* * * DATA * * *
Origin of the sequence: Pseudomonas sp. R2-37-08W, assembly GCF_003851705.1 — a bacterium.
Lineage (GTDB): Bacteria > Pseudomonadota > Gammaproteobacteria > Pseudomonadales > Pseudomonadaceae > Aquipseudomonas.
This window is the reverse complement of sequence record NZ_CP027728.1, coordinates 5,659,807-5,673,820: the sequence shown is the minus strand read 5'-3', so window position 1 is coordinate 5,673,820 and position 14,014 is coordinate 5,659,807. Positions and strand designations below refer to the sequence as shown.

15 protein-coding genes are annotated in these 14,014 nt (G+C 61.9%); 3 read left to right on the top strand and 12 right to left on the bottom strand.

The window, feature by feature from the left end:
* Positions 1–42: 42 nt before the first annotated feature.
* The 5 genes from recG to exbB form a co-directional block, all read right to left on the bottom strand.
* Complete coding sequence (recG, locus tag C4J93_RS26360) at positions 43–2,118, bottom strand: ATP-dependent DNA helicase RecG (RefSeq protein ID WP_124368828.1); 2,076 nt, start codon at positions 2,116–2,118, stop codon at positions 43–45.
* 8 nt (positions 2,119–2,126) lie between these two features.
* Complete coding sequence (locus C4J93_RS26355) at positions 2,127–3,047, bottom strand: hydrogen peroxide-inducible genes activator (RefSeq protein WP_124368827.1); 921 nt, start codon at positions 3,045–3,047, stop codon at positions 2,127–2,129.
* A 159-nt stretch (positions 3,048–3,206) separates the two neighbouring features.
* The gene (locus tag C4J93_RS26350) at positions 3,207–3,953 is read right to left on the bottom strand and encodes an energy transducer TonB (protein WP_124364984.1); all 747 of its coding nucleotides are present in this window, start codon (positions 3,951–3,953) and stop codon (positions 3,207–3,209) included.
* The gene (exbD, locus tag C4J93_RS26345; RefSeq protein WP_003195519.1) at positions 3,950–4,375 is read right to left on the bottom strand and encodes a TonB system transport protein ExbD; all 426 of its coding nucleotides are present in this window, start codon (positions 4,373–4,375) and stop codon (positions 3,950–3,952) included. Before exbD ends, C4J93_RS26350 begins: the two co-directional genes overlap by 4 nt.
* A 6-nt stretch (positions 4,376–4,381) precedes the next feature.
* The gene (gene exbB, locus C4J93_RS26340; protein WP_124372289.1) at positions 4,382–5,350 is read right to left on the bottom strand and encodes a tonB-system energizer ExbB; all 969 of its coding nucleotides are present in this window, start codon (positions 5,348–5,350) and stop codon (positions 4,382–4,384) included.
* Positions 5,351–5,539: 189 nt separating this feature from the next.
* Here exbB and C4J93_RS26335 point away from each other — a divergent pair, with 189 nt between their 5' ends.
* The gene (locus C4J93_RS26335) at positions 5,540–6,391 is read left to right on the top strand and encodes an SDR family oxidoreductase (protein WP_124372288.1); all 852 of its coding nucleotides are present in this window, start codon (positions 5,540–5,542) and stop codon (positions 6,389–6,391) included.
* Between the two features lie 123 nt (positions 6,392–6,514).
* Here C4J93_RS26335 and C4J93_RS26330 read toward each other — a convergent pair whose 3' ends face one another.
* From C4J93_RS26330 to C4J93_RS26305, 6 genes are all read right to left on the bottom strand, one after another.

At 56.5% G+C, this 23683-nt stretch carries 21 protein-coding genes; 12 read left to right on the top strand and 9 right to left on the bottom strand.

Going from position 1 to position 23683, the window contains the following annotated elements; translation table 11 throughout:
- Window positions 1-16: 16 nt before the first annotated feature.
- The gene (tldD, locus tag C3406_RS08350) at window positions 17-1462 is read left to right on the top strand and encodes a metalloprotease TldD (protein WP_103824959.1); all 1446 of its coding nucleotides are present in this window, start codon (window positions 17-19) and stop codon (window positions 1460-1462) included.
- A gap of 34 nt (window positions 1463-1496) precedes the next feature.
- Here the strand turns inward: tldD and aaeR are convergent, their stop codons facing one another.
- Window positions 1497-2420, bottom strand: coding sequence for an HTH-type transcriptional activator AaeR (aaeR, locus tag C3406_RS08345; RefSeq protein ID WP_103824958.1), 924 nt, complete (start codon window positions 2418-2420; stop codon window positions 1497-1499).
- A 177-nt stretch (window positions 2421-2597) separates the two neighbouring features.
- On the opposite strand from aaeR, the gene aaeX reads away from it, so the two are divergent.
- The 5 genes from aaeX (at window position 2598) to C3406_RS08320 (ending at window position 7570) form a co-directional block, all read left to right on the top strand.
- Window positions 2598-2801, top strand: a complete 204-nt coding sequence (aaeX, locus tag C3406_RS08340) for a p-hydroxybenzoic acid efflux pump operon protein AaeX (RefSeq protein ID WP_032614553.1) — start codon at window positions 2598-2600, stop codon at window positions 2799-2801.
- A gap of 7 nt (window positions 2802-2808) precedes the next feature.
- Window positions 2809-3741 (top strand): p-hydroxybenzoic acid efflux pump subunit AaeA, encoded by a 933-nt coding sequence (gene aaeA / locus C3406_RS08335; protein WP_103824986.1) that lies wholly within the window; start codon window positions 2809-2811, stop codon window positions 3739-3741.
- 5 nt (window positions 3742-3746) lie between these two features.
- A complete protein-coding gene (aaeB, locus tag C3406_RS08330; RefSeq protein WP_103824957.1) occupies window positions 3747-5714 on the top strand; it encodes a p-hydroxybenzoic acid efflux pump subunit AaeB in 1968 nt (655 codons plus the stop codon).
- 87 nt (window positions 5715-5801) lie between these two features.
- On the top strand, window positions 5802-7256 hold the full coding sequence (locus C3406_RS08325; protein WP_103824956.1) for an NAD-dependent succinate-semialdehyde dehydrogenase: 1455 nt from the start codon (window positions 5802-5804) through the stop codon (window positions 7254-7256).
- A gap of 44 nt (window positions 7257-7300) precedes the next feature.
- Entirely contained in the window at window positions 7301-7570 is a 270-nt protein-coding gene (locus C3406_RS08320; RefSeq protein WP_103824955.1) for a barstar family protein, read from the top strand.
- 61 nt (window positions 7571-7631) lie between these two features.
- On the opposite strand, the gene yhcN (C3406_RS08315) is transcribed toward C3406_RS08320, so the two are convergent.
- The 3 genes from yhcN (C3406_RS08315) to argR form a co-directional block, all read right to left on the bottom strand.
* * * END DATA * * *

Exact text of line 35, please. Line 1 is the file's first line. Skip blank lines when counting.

- 5 nt (window positions 3742-3746) lie between these two features.